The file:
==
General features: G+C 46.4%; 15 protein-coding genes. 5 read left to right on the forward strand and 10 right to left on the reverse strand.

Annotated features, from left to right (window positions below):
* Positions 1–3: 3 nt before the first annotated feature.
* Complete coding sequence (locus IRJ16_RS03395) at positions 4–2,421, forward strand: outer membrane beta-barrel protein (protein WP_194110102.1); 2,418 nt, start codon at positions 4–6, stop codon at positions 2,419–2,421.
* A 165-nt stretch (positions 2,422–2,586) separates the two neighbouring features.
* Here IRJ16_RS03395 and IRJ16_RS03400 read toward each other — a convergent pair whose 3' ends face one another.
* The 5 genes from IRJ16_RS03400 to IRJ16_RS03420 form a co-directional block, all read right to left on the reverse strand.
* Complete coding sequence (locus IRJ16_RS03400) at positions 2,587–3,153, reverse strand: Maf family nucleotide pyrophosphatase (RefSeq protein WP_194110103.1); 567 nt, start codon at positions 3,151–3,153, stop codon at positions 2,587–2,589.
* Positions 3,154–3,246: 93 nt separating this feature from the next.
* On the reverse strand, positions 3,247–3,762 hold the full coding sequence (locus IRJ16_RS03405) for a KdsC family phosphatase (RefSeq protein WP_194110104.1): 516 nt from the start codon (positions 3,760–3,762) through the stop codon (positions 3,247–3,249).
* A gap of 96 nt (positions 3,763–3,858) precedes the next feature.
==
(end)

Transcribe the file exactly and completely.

General features: G+C 46.4%; 15 protein-coding genes. 5 read left to right on the forward strand and 10 right to left on the reverse strand.

Annotated features, from left to right (window positions below):
* Positions 1–3: 3 nt before the first annotated feature.
* Complete coding sequence (locus IRJ16_RS03395) at positions 4–2,421, forward strand: outer membrane beta-barrel protein (protein WP_194110102.1); 2,418 nt, start codon at positions 4–6, stop codon at positions 2,419–2,421.
* A 165-nt stretch (positions 2,422–2,586) separates the two neighbouring features.
* Here IRJ16_RS03395 and IRJ16_RS03400 read toward each other — a convergent pair whose 3' ends face one another.
* The 5 genes from IRJ16_RS03400 to IRJ16_RS03420 form a co-directional block, all read right to left on the reverse strand.
* Complete coding sequence (locus IRJ16_RS03400) at positions 2,587–3,153, reverse strand: Maf family nucleotide pyrophosphatase (RefSeq protein WP_194110103.1); 567 nt, start codon at positions 3,151–3,153, stop codon at positions 2,587–2,589.
* Positions 3,154–3,246: 93 nt separating this feature from the next.
* On the reverse strand, positions 3,247–3,762 hold the full coding sequence (locus IRJ16_RS03405) for a KdsC family phosphatase (RefSeq protein WP_194110104.1): 516 nt from the start codon (positions 3,760–3,762) through the stop codon (positions 3,247–3,249).
* A gap of 96 nt (positions 3,763–3,858) precedes the next feature.